How do doctors determine what surgery or treatment will be necessary?

This decision depends on the state of your prostate cancer. For the majority of patients whose cancer looks like it is still in or near the prostate, the decision is based on the Gleason grade assigned by the pathologist, the serum PSA, the clinical stage, your age, any other medical problems, and treatment or management preference.

What kinds of treatments are available for prostate adenocarcinoma?

Prostate adenocarcinoma is treated through one or more of the following: watchful waiting, surgery, chemotherapy, hormonal therapy, and radiation therapy. It’s important to learn as much as you can about your treatment options and to make the decision that’s right for you.

Watchful waiting is most appropriate for older men with low-grade tumors and low PSA readings. With this approach, men hope to outlive the slow-growing cancer and avoid treatments and side effects including incontinence and impotency. Men choosing watchful waiting should receive DREs or PSAs every three to six months and may need periodic biopsies, as well.

The most common treatment for prostate cancer is surgery, which can remove the cancerous prostate from the body. Surgery is generally recommended for men with early stage or low-grade cancers but is sometimes used at advanced stages to relieve symptoms. The most common surgical procedure is radical prostatectomy, the removal of the entire prostate gland.

Radiation therapy can be used to treat men with small tumors confined to the prostate, as well as to relieve symptoms in advanced tumors. In one type of radiation therapy, brachytherapy, a surgeon implants radioactive pellets inside the prostate. Over time, the pellets radiate the prostate and surrounding tissue, killing the cancer cells. Another kind of radiation therapy is external beam radiation in which high-energy beams pinpoint and kill cancer cells. Radiation therapy generally creates fewer side effects than surgery; for this reason, it is often the preferred treatment for older men.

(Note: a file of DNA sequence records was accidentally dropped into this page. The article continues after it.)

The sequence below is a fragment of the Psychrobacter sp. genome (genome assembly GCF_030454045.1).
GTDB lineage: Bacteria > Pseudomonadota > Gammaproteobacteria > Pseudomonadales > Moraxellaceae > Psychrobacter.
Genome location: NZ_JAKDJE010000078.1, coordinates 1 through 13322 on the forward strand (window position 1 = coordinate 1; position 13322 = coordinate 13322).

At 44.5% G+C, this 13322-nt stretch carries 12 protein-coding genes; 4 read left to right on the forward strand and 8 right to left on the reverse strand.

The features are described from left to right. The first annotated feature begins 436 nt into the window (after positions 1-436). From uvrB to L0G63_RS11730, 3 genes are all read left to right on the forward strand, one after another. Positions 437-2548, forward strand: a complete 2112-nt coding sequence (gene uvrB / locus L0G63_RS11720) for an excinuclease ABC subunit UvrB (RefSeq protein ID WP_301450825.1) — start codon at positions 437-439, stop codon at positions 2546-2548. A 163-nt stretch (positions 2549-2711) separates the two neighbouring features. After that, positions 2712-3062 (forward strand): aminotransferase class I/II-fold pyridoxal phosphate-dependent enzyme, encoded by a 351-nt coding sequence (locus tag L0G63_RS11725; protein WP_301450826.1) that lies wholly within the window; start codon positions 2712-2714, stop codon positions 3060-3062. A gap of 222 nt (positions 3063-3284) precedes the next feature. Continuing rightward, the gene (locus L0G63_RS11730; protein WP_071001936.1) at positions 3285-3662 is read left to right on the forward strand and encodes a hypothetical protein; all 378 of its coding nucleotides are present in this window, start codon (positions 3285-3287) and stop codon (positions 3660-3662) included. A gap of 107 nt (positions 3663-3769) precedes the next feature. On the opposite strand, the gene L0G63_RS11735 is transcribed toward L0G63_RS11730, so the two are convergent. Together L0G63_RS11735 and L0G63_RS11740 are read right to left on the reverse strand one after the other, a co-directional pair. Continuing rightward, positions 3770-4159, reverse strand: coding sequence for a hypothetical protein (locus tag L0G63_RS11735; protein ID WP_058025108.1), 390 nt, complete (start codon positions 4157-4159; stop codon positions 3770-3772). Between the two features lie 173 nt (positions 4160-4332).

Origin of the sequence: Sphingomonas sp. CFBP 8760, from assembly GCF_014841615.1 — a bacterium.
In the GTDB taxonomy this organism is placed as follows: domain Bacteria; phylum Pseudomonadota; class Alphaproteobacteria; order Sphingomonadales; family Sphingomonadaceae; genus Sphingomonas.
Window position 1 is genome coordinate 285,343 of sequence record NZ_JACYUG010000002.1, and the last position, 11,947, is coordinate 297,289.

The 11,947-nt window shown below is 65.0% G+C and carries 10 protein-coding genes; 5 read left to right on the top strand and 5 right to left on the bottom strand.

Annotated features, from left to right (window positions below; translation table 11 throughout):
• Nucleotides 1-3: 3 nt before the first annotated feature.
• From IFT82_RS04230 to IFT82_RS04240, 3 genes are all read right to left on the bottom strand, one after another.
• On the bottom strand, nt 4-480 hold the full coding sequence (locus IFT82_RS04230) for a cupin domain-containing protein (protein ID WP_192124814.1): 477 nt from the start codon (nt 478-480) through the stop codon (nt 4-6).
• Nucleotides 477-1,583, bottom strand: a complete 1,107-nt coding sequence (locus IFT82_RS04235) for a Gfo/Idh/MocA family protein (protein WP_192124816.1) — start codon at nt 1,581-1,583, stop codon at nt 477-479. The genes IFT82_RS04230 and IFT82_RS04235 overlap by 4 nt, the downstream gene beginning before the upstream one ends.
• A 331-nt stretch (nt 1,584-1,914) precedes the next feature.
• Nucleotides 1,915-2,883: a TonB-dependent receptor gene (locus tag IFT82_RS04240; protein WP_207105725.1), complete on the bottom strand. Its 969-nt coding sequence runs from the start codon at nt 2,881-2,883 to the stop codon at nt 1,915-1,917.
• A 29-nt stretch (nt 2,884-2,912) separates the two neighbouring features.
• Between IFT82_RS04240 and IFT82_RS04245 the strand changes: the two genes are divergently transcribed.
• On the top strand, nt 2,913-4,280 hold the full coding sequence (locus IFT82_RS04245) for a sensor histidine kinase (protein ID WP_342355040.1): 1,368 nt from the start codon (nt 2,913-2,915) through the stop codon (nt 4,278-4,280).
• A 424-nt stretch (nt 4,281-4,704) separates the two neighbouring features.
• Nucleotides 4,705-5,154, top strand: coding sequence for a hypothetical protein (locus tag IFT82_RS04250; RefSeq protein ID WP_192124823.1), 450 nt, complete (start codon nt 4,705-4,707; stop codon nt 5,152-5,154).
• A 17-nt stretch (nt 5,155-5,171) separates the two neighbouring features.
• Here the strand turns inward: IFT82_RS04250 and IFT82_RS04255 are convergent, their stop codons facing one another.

Physicians use hormonal therapy to reduce the amount of testosterone, which prostate cancers need to grow. Hormone therapy cannot cure cancer but can delay its growth and provide relief. If the cancer has spread (usually to bones) and is no longer responsive to hormonal therapy, chemotherapy can be considered. This treatment delivers drugs throughout the body, slows the cancer’s progression, and reduces pain

Clinical trials of new treatments for prostate adenocarcinoma may be found at These treatments are highly experimental in nature but may be a potential option for advanced cancers.

For more information, go to (American Cancer Society) or (National Cancer Institute). Type the words prostate cancer into the search box.

What kinds of questions should I ask my doctors?

Ask any question you want. There are no questions you should be reluctant to ask. Here are a few to consider:

  • Please describe the type of cancer I have and what treatment options are available.
  • What stage is the cancer in?
  • What are the chances for full remission?
  • What treatment options do you recommend? Why do you believe these are the best treatments?
  • What are the pros and cons of these treatment options?
  • What are the side effects?
  • Should I receive a second opinion?
  • Is your medical team experienced in treating the type of cancer I have?